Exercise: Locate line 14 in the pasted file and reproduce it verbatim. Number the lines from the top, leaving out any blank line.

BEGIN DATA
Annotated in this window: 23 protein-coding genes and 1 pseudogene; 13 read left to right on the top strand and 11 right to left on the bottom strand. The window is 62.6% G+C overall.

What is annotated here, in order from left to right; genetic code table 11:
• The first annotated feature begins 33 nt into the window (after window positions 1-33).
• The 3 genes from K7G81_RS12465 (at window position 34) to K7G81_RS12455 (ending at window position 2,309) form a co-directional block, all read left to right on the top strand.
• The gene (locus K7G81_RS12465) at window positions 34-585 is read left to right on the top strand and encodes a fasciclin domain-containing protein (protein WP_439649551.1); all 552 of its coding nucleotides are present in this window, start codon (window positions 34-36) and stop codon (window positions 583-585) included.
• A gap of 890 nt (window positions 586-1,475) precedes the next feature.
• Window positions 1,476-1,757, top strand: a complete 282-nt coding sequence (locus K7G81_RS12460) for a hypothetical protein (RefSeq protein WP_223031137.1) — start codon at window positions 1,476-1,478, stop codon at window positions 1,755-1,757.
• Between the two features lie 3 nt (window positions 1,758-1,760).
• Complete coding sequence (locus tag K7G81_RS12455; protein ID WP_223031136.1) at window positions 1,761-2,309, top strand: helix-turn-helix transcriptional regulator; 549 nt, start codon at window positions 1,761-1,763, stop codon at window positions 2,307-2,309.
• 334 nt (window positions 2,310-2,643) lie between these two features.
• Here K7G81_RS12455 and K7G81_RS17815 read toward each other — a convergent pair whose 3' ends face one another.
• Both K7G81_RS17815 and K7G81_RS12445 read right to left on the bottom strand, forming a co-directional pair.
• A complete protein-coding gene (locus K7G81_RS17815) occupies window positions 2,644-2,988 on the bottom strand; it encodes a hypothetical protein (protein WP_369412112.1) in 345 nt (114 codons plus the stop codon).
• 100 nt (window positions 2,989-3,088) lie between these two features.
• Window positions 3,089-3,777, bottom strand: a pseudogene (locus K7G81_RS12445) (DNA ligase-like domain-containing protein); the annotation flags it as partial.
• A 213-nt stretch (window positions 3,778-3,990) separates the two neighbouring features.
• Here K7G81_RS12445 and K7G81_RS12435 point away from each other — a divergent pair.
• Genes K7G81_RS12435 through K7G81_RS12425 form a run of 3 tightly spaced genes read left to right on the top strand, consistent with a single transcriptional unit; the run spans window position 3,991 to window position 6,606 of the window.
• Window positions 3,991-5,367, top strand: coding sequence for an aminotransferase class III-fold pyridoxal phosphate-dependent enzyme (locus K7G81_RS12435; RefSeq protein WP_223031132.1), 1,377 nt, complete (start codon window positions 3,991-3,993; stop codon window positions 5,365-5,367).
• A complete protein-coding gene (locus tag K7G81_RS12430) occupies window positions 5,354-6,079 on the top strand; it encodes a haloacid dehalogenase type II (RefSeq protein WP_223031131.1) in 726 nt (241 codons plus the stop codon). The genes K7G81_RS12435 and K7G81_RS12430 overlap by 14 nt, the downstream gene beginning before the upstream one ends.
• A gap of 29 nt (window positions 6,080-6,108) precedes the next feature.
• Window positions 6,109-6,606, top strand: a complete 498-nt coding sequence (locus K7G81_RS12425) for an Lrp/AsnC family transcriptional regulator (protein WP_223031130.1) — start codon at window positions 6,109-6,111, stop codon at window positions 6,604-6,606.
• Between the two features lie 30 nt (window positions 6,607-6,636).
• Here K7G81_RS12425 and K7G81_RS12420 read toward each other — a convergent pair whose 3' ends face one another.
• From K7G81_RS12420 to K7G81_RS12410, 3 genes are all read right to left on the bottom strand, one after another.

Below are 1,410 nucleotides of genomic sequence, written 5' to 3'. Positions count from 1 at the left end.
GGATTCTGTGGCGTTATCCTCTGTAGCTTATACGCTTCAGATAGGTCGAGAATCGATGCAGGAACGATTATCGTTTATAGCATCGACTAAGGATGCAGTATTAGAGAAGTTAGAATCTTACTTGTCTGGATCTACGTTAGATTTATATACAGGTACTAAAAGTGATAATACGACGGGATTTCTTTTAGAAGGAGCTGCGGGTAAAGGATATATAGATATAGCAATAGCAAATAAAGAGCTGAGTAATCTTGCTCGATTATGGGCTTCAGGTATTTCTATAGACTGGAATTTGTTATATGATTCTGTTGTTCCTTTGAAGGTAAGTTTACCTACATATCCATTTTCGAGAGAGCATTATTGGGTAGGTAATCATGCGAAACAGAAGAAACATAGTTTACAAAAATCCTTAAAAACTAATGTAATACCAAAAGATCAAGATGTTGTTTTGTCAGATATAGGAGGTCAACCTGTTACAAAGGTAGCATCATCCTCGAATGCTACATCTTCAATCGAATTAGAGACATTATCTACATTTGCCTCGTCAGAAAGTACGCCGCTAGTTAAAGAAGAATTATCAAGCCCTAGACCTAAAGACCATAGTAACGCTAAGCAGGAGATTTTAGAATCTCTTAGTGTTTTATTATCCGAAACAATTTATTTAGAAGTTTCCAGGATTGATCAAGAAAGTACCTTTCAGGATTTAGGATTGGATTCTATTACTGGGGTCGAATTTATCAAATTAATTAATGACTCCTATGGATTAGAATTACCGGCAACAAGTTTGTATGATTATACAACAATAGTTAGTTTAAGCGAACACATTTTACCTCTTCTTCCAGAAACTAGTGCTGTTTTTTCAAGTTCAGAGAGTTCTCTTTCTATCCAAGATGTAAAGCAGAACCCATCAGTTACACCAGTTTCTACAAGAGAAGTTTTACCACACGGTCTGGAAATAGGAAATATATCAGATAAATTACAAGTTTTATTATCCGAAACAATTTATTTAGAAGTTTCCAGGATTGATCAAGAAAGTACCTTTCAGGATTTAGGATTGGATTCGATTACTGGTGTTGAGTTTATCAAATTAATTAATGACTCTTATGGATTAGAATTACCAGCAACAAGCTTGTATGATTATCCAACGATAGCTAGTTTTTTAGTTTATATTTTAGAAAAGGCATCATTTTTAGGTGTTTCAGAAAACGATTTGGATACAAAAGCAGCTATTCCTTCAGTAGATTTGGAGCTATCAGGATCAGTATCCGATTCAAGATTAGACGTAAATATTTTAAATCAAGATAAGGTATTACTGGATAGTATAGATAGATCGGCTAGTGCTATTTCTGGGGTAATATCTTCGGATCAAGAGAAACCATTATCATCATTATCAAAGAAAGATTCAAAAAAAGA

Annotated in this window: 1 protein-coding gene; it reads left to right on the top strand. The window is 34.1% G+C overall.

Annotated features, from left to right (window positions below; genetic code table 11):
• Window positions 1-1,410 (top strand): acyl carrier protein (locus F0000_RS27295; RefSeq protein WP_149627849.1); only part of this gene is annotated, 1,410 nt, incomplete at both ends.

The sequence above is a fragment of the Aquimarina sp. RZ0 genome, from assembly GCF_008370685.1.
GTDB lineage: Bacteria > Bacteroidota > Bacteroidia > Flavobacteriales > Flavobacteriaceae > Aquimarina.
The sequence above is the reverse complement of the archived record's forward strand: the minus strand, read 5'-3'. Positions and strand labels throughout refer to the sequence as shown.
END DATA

• 100 nt (window positions 2,989-3,088) lie between these two features.